Game time was 7:05pm.
The stadium opened at 5:05pm.
I was there at 4pm, and this was the view right before the #4 train pulled into 161st Street…
I don’t get nervous anymore at Shea Stadium. My heart might beat a little quicker as the gates open, but it’s more adrenaline than anxiety because I know that I won’t be going home empty-handed. Even though I’d snagged at least one ball at each of my last 97 Yankee games, there were plenty of times–21 to be exact–when I’d only snagged one. There’s no guarantee at Yankee Stadium. The average attendance is 50,000, and it’s almost impossible to get to the dugouts. On top of that, Yankee fans are savages.
I was the first fan to enter the ballpark, and I raced through the concourse and runway and into the right field seats. With a huge crowd behind me, I knew I’d only have the section to myself for a few seconds, so I quickly looked for loose balls.
A minute later, the narrow aisle behind the outfield wall was nearly full. The batter hit a ball to the warning track. Yankees pitcher Ron Villone started walking over, and everyone jostled for position. Villone flipped up the ball without looking. Everybody else reached. I jumped and plucked it out of the air with my bare hand.
“Next one you steal,” said the man on my right, “you’re goin’ over the edge.”
The next one I stole was from the Yankees. Bernie Williams was taking fungos in right field and missed an in-between hop. The ball rolled to the wall, and I got it with my glove trick. Less than a minute later, I caught a Johnny Damon homer.
This was fun.
“Excuse me,” said another man. “Weren’t you just on TV on the Mets channel?”
“Yeah, that’s me!”
“Hey listen,” he said, “I’m here with my kids. Can you give them some tips on how to get balls?”
“Uh, well, I’m kinda busy right now…but if you go to MLBlogs.com, your kids can check out my blog and read about everything I do at games. It’s called ‘The Baseball Collector’.”
“YOU’RE the baseball collector?!” another fan asked.
“Yeah. That’s me.” And so it went…
I ended up posing for a photograph with the father and his kids. No one asked for my autograph.
I used the glove trick again for ball #4, then ducked into the runway for a moment to coil up my string. The overall fan noise suddenly cranked up a notch, so I looked up, and sure enough, a ball was flying over my head. It landed behind me in the runway and bounced 50 feet away into the concourse, and I was already on the move. I was sure that some lucky stiff who happened to be passing by at THAT moment would end up with the ball…
…but the concourse was empty! The ball ricocheted off a garbage against the back wall, and I was all over it.
A policeman poked his head out around a corner.
“Sorry,” I said. “Didn’t mean to disrupt the peace, but I had to get the ball.”
The policeman shrugged.
Back in the seats, I came close to several home runs. On one of them–a rocket by Hideki Matsui–I raced through the aisle and reached up and to my right to make the grab when some monster of a fan stuck up his glove at the last second and caught the ball six inches in front of me. That hurt.
The Devil Rays took the field, and Jonny Gomes promptly started tossing one ball after another into the crowd. The fans dropped one of them onto the warning track, and Gomes left it there. Glove trick! Ball number six! (Every time I used the trick, a swarm of fans asked me how I did it. I answered as quickly as possible and told everyone to read my blog.)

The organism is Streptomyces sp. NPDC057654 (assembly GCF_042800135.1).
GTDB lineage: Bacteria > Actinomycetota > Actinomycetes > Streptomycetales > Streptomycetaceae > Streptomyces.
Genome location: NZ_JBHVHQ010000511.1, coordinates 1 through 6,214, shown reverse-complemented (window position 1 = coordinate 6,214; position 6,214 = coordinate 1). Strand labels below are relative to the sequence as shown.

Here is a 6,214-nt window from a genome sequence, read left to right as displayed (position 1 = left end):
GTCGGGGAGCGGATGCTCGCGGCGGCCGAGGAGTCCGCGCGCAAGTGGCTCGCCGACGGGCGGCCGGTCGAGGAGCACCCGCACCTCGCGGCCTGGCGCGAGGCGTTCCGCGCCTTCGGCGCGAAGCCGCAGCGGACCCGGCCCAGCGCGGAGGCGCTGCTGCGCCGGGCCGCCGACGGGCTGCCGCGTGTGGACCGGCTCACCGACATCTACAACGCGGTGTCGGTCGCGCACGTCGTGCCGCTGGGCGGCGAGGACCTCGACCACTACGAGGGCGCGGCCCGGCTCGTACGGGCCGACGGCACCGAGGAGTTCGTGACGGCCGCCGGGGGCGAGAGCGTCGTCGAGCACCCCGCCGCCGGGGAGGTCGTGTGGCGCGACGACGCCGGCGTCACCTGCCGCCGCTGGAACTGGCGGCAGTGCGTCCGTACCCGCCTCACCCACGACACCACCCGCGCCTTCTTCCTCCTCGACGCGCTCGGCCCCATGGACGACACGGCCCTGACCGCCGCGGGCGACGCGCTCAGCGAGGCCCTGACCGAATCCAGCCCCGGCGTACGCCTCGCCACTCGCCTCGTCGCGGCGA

Gomes hadn’t seen me use the trick, so I was able to get another ball from him two minutes later. I was at the far end of the section, close to the bleachers in straight-away right field. Gomes underhanded the ball from about 50 feet away, and I could tell right away that it was going to fall short. I jumped up, hung halfway over the slanted concrete ledge, reached way down over the wall (into that alley type area where the ambulances park) and made the catch. That was number seven.
Moments later, I would’ve had an easy chance to use the glove trick again from that corner spot, but a fan had quickly taken that spot when I stepped away, and he wouldn’t let me in.
“You’re NOT gonna let me in?!”
“I don’t like you. You’re annoying. Go away.”
(And YOU, sir, look like you should be the bouncer at a HeII’s Angels social club, except you’re too ugly.)
I went away…and used my glove trick elsewhere.
Then I used it again.
I couldn’t believe that NO ONE else had their own trick.
I couldn’t believe that security had no problem with mine.
I couldn’t believe that every time a ball rolled to the wall, the Devil Rays just left it there.
I couldn’t believe that I had just broken my one-day Yankee Stadium record with 11 balls.
I’m ashamed to admit that I had two balls hit my glove in the last few minutes of BP. One was a homer. The other was tossed. I dropped the balls because it was CROWDED, and other people’s gloves smacked into mine. But I was still pissed. Really pissed. I mean, to be THAT close and not come up with those balls–and at a time when every ball would’ve added to my record…
I hadn’t gotten to label my last four balls because I’d gotten them all so quickly. I put the first of the four into my right pants pocket, the second in the left, the third in my right jacket pocket, and the fourth in the left. I don’t think I’ve ever been four balls behind, but because of my pocket pattern, I was able to remember which ball was which and write the appropriate numbers on them after BP.
The grounds crew did their thing, and eventually, half a dozen D’Rays came out to run and stretch. If I could’ve gotten down to the dugout, I would’ve gotten a ball from Tomas Perez, but instead, I had to go all the way down the 3rd base line, where there wasn’t much action. I did, however, get five autographs: Nick Green, Ty Wigginton, and Jonny Gomes on that day’s ticket stub…Carl Crawford on an Orioles-Devil Rays stub from last year…and Joey Gathright on a Yankees-Devil Rays stub from 2004.